I’m aware of the limitations of packing. I was wondering if it was possible to have the game only need, during the load process, the $0800-$BFFF area, where some of that code could be moved around into other parts of memory (including the language card). After that, if the file could be crunched such that it needs no higher address than about $9000 (could probably go up near $9600, really) before decompression, then that’s all that one needs.

      As for fast loading, I’ve often ditched DOS 3.3 altogether on my multigame disks – they often rely on Roland Gustafsson’s RDOS instead, which gives me a few more sectors because of lower overhead, as well as faster load due to a simpler filesystem and no possibility of fragmentation.

      I actually saw a single-load crack of Karateka on the C64. I don’t know if that would be doable on the Apple…but it might be.

  27. 5-15-2012

    Thanks for this great stuff.. Ilike POP all the time…

    Thanks once again..

  28. 5-19-2012

    Yes, it is THE PROBLEM! I have faced it, too. I was very happy when I found an old PC with 5″-disket drive! IMHO, there must be a standard for digital data (f.i., DVD in UTF8, with appropriate drives and drivers), useful in the far future.

  29. 6-5-2012

    Congratulations! POP was one of my all-time favorite games that I played when I was younger. I know what its like to recover such old archives; Several years back I had my own experience of attempting to restore a bunch of old floppies from my youth (for the TRS-80 Color Computer), and bit-rot had set in on many. With persistence and a bunch of trial-and-error, I managed to recover about 95% of it. I’ve gone with the “russian doll” approach since then for everything (along with having a separate RAID fileserver, and a backup system). Even so, I still have a small Apple IIe archive to recover (need to work on that soon), along with a somewhat larger Amiga archive.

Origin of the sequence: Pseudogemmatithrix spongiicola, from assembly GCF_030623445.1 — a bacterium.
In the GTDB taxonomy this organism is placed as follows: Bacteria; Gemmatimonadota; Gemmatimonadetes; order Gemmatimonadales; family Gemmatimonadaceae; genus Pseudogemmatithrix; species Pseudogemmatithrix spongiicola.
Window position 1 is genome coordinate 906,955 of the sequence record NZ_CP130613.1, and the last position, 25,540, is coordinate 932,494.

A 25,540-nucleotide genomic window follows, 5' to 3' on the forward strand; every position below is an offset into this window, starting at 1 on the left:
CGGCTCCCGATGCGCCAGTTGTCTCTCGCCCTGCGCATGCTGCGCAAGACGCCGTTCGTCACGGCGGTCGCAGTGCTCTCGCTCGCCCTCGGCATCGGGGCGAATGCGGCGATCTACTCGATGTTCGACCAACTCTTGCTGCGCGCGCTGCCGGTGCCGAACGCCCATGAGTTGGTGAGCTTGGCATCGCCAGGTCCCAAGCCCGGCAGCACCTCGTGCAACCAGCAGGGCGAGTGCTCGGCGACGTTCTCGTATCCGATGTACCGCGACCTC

30. 6-8-2012

    This is very cool and im glad you guys were able to save this piece of gaming history!!! seriously!!

    any chance we can start a hunt for pitfall sc lol

  31. 7-4-2012

    Hey! Great post – PoP was my favourite game when i was young :)
    My colleague and I work in digital preservation and were wondering – can you share what you actually had to do to recover the source code?

    Thanks again!!

  32. 7-20-2012

    Does it compile yet? ;)
    Let’s hope it isnt’ again lost in the next 20 years? :P

  33. 8-9-2012

    this is the game I have loved more. If I had the knowledge I would build another episode of this game with different levels,a more sofisticated IA of enemies but with the same graphic. I don’t like prince of persia 2 or 3 so much as the number 1.

    • 11-14-2012

      “prince of persia level editor” in Google gives you pretty much all you need for another episode.

  34. 11-27-2012

    Wow, awesome. I would like to port this directly to ARM :) for Open Pandora

  35. 2-2-2013

    Hey, I just bought an Apple iie platinum off E-bay.

    Going to learn 6502 assembly with it, and I’m looking for a copy of Merlin 8/16

    Got any ideas where I can find it? (Or any other macro assembler for the apple ii?)

    Thanks :)

  36. 3-18-2013

    Thank you Jordan! Your game was on of the best in 90-s! It have very good persons movement! PRINCE MEGAHIT ;)

  37. 6-15-2013

    I remember playing POP as a kid. Best game ever.

  38. 6-16-2013

    I had played POP long back, it’s still one of those games you like to remember along with Mario and Jungle.

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    He was totally right. This put up truly made my day.